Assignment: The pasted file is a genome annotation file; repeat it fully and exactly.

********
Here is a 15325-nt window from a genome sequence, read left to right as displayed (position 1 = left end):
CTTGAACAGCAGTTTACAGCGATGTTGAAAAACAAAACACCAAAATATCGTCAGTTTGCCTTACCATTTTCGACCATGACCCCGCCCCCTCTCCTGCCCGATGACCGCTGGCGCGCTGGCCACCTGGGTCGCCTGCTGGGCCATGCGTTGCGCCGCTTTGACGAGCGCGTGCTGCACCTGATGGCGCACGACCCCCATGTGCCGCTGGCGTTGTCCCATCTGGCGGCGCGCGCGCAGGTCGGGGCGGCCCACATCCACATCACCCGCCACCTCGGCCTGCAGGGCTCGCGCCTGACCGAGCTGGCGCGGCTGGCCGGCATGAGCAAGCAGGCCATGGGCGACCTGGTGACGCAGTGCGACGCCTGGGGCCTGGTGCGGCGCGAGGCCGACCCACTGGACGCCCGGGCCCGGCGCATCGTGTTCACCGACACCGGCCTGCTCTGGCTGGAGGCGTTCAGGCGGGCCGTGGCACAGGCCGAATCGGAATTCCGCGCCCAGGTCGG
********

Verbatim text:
Here is a 15325-nt window from a genome sequence, read left to right as displayed (position 1 = left end):
CTTGAACAGCAGTTTACAGCGATGTTGAAAAACAAAACACCAAAATATCGTCAGTTTGCCTTACCATTTTCGACCATGACCCCGCCCCCTCTCCTGCCCGATGACCGCTGGCGCGCTGGCCACCTGGGTCGCCTGCTGGGCCATGCGTTGCGCCGCTTTGACGAGCGCGTGCTGCACCTGATGGCGCACGACCCCCATGTGCCGCTGGCGTTGTCCCATCTGGCGGCGCGCGCGCAGGTCGGGGCGGCCCACATCCACATCACCCGCCACCTCGGCCTGCAGGGCTCGCGCCTGACCGAGCTGGCGCGGCTGGCCGGCATGAGCAAGCAGGCCATGGGCGACCTGGTGACGCAGTGCGACGCCTGGGGCCTGGTGCGGCGCGAGGCCGACCCACTGGACGCCCGGGCCCGGCGCATCGTGTTCACCGACACCGGCCTGCTCTGGCTGGAGGCGTTCAGGCGGGCCGTGGCACAGGCCGAATCGGAATTCCGCGCCCAGGTCGG